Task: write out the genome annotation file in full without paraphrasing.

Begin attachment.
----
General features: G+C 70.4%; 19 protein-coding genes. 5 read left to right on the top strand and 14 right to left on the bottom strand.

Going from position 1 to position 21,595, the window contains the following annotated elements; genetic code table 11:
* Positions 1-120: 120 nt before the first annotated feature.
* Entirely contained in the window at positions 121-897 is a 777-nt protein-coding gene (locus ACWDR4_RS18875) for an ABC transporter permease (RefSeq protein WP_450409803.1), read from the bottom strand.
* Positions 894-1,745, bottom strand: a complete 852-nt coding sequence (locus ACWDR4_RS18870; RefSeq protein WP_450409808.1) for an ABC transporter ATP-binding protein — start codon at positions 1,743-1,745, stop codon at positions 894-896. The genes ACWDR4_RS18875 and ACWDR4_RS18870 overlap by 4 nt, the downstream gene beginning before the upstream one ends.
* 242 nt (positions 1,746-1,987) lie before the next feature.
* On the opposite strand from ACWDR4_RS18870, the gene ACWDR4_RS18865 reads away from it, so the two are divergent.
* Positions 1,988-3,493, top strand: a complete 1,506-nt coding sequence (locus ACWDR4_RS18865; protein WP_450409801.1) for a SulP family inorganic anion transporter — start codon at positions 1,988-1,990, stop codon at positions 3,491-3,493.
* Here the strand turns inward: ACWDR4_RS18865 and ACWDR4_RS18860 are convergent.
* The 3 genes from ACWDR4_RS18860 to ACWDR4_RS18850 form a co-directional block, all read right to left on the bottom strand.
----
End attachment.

General features: G+C 70.4%; 19 protein-coding genes. 5 read left to right on the top strand and 14 right to left on the bottom strand.

Going from position 1 to position 21,595, the window contains the following annotated elements; genetic code table 11:
* Positions 1-120: 120 nt before the first annotated feature.
* Entirely contained in the window at positions 121-897 is a 777-nt protein-coding gene (locus ACWDR4_RS18875) for an ABC transporter permease (RefSeq protein WP_450409803.1), read from the bottom strand.
* Positions 894-1,745, bottom strand: a complete 852-nt coding sequence (locus ACWDR4_RS18870; RefSeq protein WP_450409808.1) for an ABC transporter ATP-binding protein — start codon at positions 1,743-1,745, stop codon at positions 894-896. The genes ACWDR4_RS18875 and ACWDR4_RS18870 overlap by 4 nt, the downstream gene beginning before the upstream one ends.
* 242 nt (positions 1,746-1,987) lie before the next feature.
* On the opposite strand from ACWDR4_RS18870, the gene ACWDR4_RS18865 reads away from it, so the two are divergent.
* Positions 1,988-3,493, top strand: a complete 1,506-nt coding sequence (locus ACWDR4_RS18865; protein WP_450409801.1) for a SulP family inorganic anion transporter — start codon at positions 1,988-1,990, stop codon at positions 3,491-3,493.
* Here the strand turns inward: ACWDR4_RS18865 and ACWDR4_RS18860 are convergent.
* The 3 genes from ACWDR4_RS18860 to ACWDR4_RS18850 form a co-directional block, all read right to left on the bottom strand.